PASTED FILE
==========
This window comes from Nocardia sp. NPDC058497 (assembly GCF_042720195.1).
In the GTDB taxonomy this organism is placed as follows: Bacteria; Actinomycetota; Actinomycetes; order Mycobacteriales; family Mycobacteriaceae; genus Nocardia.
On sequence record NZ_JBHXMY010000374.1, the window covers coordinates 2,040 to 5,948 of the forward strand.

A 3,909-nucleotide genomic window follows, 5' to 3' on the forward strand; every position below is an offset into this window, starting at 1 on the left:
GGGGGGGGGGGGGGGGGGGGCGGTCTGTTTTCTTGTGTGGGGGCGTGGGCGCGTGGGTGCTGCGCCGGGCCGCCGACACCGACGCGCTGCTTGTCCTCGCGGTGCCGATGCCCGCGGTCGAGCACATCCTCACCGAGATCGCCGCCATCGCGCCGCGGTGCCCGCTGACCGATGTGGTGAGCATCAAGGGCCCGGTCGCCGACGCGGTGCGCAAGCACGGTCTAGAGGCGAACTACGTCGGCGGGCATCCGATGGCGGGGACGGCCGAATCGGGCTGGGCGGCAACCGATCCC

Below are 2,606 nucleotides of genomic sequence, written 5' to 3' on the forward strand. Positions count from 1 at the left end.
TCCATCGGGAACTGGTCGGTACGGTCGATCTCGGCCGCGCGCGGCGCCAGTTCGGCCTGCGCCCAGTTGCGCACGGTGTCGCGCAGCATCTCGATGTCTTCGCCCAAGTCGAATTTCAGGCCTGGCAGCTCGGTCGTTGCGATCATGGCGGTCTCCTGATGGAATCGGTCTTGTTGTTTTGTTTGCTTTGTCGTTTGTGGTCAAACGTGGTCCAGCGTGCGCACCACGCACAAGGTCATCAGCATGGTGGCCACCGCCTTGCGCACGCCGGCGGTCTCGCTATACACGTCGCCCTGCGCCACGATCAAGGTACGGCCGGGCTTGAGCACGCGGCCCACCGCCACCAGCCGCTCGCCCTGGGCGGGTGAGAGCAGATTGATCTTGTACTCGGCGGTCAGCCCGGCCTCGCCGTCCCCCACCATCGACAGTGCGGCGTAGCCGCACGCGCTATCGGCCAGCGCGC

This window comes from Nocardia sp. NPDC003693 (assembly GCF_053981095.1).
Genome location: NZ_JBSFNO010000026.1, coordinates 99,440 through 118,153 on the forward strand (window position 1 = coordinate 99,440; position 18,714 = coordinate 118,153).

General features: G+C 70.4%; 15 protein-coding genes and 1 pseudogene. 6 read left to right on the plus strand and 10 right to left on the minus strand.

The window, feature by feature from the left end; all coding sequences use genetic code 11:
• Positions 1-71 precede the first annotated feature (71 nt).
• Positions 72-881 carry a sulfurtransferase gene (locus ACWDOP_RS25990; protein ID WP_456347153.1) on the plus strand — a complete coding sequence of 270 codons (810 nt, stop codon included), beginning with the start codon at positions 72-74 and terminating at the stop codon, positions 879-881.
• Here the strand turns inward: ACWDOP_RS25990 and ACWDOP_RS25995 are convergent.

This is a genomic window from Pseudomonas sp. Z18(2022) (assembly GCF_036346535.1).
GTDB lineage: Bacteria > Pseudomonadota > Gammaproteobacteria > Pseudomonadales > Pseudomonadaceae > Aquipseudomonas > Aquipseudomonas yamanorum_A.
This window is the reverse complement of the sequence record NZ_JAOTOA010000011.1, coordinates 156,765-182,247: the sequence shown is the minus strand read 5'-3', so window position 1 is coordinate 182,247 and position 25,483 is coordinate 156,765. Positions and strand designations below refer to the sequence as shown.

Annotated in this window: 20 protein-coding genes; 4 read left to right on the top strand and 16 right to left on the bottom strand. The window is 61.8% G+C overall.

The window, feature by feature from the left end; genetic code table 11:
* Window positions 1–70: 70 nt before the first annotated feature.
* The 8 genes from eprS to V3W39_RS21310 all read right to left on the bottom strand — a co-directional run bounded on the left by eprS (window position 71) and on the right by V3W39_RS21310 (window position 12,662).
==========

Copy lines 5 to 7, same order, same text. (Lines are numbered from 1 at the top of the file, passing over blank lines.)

GGGGGGGGGGGGGGGGGGGGCGGTCTGTTTTCTTGTGTGGGGGCGTGGGCGCGTGGGTGCTGCGCCGGGCCGCCGACACCGACGCGCTGCTTGTCCTCGCGGTGCCGATGCCCGCGGTCGAGCACATCCTCACCGAGATCGCCGCCATCGCGCCGCGGTGCCCGCTGACCGATGTGGTGAGCATCAAGGGCCCGGTCGCCGACGCGGTGCGCAAGCACGGTCTAGAGGCGAACTACGTCGGCGGGCATCCGATGGCGGGGACGGCCGAATCGGGCTGGGCGGCAACCGATCCC

Below are 2,606 nucleotides of genomic sequence, written 5' to 3' on the forward strand. Positions count from 1 at the left end.
TCCATCGGGAACTGGTCGGTACGGTCGATCTCGGCCGCGCGCGGCGCCAGTTCGGCCTGCGCCCAGTTGCGCACGGTGTCGCGCAGCATCTCGATGTCTTCGCCCAAGTCGAATTTCAGGCCTGGCAGCTCGGTCGTTGCGATCATGGCGGTCTCCTGATGGAATCGGTCTTGTTGTTTTGTTTGCTTTGTCGTTTGTGGTCAAACGTGGTCCAGCGTGCGCACCACGCACAAGGTCATCAGCATGGTGGCCACCGCCTTGCGCACGCCGGCGGTCTCGCTATACACGTCGCCCTGCGCCACGATCAAGGTACGGCCGGGCTTGAGCACGCGGCCCACCGCCACCAGCCGCTCGCCCTGGGCGGGTGAGAGCAGATTGATCTTGTACTCGGCGGTCAGCCCGGCCTCGCCGTCCCCCACCATCGACAGTGCGGCGTAGCCGCACGCGCTATCGGCCAGCGCGC